Not Legally Married and Buying a Home? 5 Things You Should Know

Looking to buy a home with your common-law partner or significant other outside of marriage? There are things you need to know before buying a house before you’re married. Homeownership is one of the biggest financial investments you will make in your lifetime. So, it should be treated with careful consideration when deciding. Here we break down five things you should know before buying a home with your partner:

The Law is Not Clear Cut

When a married couple purchases a home together, they have specific laws that outline their rights during and after ownership, as well as if they get divorced. For unmarried partners, the law is less clear-cut when it comes to breaking the co-ownership agreement.

Your Finances Need to be Evident

Before entering an agreement, you both should know every detail about each other’s financial situation. This includes all debts, the number of credit cards, credit rating, and previous financial history. This will become very important in the mortgage qualifying process as you will need to provide all the figures to the potential lender. And bad credit history could really affect the conditions of your loan, so understanding one another’s finances can help you to come up with a plan beforehand.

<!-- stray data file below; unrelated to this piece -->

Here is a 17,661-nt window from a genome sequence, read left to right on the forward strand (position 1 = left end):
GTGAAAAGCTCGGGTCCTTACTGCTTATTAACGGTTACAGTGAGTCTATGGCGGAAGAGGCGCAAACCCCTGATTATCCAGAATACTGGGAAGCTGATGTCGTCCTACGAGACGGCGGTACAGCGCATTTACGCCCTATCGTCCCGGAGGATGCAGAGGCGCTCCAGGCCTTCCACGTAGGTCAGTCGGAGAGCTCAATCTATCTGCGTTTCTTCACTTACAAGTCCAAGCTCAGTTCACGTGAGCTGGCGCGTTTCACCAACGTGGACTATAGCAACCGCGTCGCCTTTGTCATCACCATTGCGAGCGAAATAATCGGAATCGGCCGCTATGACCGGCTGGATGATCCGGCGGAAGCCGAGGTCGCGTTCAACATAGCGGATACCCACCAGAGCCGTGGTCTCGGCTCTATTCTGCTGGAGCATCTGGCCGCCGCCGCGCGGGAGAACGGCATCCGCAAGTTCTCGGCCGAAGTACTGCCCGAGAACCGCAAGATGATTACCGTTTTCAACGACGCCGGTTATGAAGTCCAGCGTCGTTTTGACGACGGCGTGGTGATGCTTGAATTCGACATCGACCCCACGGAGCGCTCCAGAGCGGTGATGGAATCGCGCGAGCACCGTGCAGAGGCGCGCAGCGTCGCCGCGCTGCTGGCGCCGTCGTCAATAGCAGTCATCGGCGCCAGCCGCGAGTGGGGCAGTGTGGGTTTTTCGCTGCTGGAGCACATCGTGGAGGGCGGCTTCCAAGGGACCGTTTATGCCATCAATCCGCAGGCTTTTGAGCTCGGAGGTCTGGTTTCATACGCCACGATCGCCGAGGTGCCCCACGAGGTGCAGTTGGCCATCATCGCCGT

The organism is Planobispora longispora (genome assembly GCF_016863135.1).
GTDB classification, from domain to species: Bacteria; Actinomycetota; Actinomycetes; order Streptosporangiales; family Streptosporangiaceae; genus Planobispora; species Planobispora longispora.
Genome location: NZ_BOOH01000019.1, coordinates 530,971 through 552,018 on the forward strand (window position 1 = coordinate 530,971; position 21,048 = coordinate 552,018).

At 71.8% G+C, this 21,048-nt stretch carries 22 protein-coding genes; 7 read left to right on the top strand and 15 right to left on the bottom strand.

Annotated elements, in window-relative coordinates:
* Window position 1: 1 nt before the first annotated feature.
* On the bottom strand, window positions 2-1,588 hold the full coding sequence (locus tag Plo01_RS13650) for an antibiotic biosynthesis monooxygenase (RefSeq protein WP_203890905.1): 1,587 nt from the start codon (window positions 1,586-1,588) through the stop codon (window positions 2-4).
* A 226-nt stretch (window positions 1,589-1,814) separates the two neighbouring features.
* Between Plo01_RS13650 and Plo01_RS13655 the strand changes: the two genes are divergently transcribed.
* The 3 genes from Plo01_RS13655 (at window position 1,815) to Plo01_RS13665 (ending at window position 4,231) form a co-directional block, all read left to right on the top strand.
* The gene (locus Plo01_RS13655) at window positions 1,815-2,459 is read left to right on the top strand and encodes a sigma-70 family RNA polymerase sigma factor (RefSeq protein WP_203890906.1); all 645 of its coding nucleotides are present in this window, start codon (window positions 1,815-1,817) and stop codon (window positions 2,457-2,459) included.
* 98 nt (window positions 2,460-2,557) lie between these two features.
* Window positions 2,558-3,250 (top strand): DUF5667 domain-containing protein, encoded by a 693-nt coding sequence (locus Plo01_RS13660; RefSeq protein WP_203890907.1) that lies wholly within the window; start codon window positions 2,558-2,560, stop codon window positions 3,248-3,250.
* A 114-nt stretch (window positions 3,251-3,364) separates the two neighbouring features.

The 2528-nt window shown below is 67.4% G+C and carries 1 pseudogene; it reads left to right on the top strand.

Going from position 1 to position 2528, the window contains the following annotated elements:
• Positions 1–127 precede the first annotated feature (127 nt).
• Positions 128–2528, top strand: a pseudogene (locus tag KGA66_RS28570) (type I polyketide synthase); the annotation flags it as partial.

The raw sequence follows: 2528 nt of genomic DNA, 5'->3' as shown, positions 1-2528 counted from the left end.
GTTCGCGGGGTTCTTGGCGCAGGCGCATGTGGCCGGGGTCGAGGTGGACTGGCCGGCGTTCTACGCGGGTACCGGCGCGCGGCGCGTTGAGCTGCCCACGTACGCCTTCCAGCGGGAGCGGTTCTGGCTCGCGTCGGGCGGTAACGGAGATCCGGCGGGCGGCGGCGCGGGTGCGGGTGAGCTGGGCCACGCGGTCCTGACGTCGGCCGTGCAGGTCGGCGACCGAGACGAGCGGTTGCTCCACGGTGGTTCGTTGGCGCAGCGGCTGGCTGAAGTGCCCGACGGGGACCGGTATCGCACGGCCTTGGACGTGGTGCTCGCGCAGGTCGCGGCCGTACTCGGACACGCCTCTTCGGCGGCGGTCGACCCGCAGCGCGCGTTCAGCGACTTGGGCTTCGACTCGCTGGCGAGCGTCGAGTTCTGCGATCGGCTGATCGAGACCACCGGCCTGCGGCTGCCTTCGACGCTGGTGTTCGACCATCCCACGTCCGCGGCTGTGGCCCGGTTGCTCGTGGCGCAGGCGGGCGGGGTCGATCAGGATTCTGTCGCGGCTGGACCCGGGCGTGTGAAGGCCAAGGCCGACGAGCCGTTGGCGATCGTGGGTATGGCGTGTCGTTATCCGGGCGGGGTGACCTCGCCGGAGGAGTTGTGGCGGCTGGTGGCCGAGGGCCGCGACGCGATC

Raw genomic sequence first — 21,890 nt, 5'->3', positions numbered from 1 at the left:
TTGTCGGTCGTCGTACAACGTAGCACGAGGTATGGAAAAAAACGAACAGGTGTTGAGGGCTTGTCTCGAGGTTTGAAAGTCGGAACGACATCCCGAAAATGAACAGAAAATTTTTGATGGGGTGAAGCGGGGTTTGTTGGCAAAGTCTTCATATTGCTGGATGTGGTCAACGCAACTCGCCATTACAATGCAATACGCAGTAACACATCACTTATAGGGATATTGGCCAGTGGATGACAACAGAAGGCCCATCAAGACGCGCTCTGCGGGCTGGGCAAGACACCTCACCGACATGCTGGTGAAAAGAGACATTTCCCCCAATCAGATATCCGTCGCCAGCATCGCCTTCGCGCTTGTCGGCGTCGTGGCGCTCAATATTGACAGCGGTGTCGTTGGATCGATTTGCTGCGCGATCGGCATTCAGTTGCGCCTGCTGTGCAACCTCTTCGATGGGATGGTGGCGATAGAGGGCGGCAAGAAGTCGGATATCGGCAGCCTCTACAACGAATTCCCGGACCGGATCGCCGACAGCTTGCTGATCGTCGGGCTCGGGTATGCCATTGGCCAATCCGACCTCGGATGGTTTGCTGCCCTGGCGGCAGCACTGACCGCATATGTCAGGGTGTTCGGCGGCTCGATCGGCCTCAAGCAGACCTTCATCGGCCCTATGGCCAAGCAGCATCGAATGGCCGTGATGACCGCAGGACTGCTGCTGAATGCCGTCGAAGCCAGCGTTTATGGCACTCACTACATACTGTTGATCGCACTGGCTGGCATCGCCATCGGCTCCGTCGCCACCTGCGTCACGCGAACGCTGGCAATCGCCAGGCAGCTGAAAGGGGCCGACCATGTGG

Adequately Review your Options

An unmarried couple will have three choices to choose from when purchasing a home. The first option is where one of the partners can hold the title as the sole owner, which is good for when one of you has bad credit history that would affect the purchase. Another choice is for both of you to hold title as joint tenants. If you want to own the property equally with rights to use the entire property, and in case of death, that property would be passed on to the other partner, then you will want to use this option. The last option is to hold title as a tenant in common, which involves deciding on a percentage of the property that each of you would hold. In case of death, the interest passes on to whomever is specified in the will, and if there is no will then the house will pass on to the next of kin.

Obtain a Co-Ownership Agreement

To protect each of you financially you should also enter into a co-ownership agreement. This will work to protect you in case the relationship dissolves. Plus, it can help to address how the mortgage will be paid, who pays for what, and what will happen if one person is unable to meet their end of the bargain.

Monitor and Record all Costs

If a relationship dissolves, you may want to take possession of the items you’ve paid for. Keeping track of who pays for what will help you prove what is owed to you if things do not work out.

Always consult with a lawyer before you enter into a contract with your partner if you are not married. Having someone help guide you through the process and give a clear explanation of your rights can help you in any homeowner situation.

Have questions? Contact us!